Angiotensin-converting-enzyme inhibitors (ACE inhibitors) are a class of medications used primarily for the treatment of high blood pressure and heart failure. They work by causing relaxation of blood vessels as well as a decrease in blood volume, which leads to lower blood pressure and decreased oxygen demand from the heart. They inhibit the angiotensin-converting enzyme, an important component of the renin–angiotensin system.
This glossary contains short definitions for the medical terms used throughout this site.
Adrenocorticotropic hormone (ACTH) is a hormone produced in the anterior, or front, pituitary gland in the brain. The function of ACTH is to regulate levels of the steroid hormone cortisol, which is released from the adrenal gland. ACTH is also known as: adrenocorticotropic hormone.
Adenomas are benign tumors starting in the epithelial tissue of a gland or gland-like structure.
The adrenal glands are small glands located on top of each kidney. They produce hormones that you can’t live without, including aldosterone, cortisol, and sex hormones.
Adrenal venous sampling (AVS) is a procedure entailing the measurement of aldosterone from both adrenal veins to diagnose an adrenal source of excess aldosterone secretion. Because unilateral forms of primary aldosteronism may be treated surgically, identifying these sources by AVS is critical.
An adrenalectomy is a surgical procedure performed to remove tumors of the adrenal glands including: benign tumors (such as an aldosterone-producing adenoma) and cysts, and malignant primary tumors.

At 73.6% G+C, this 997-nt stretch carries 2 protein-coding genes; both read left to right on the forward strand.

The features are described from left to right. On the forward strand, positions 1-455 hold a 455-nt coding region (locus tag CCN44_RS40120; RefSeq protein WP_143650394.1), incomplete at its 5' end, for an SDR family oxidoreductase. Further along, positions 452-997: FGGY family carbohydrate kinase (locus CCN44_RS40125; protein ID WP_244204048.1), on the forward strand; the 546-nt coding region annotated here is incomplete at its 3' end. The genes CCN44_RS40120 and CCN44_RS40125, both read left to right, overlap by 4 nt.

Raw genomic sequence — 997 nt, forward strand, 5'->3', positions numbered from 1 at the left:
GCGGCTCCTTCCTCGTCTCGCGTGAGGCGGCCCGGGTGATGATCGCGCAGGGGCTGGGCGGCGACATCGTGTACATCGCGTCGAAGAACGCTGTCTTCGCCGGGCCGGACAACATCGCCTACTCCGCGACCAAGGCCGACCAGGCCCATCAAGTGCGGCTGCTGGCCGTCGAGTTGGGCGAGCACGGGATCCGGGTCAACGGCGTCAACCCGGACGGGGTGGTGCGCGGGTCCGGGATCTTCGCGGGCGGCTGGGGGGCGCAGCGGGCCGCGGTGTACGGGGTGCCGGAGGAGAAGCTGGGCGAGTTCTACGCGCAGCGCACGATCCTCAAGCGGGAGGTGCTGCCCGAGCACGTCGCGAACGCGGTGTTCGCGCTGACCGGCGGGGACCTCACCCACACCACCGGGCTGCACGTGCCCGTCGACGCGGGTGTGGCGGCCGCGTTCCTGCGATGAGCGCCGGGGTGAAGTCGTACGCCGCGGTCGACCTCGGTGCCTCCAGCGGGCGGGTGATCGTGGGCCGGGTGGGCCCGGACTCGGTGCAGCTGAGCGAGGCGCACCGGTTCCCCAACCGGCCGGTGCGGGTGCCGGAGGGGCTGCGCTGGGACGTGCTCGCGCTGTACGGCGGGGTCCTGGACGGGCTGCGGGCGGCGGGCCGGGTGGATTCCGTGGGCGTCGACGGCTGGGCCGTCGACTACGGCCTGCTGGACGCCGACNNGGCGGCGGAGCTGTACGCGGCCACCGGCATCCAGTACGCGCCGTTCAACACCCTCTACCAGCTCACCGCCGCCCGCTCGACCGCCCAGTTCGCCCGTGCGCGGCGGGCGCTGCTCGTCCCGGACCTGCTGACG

Adrenocortical carcinoma is a rare disease in which malignant (cancer) cells form in the outer layer of the adrenal gland.
Aldosterone, the main mineralocorticoid hormone, is a steroid hormone produced by the zona glomerulosa of the adrenal cortex in the adrenal gland. It is essential for sodium conservation in the kidney, salivary glands, sweat glands and colon.
- ACE inhibitor
- Adrenal gland
- Adrenal Venous Sampling (AVS)
- Adrenocortical carcinoma
- Aldosterone-producing adenoma
- Angiotensin receptor blocker (ARB)
- Atrial fibrilation
- Calcium channel blocker
- Conn’s Syndrome
- CT scan
- Cushing’s Syndrome
- DASH diet
- Diabetes mellitus
- Ectopic tumor
- Electrocardiogram (EKG or ECG)
- Inferior Vena Cava
- Interventional radiologist
- Left Ventricular Hypertrophy (LVH)
- Mineralocorticoid receptor antagonist (MRA)
- Myocardial infarction
- Renin-angiotensin-aldosterone system (RAAS)
- Secondary aldosteronism
- Secondary hypertension
- Sleep apnea
- MedTerms Medical Dictionary
- WebMD Online Dictionary
- Harvard Health Medical Dictionary
- Mayo Clinic Diseases and Conditions
- John W. Funder, Robert M. Carey, Franco Mantero, M. Hassan Murad, Martin Reincke, Hirotaka Shibata, Michael Stowasser, William F. Young, The Management of Primary Aldosteronism: Case Detection, Diagnosis, and Treatment: An Endocrine Society Clinical Practice Guideline, The Journal of Clinical Endocrinology & Metabolism, Volume 101, Issue 5, 1 May 2016, Pages 1889–1916, https://doi.org/10.1210/jc.2015-4061
- William F. Young, Jr. Diagnosis and treatment of primary aldosteronism: practical clinical perspectives. The Journal of Internal Medicine, Volume 285, Issue 2, February 2019, https://doi.org/10.1111/joim.12831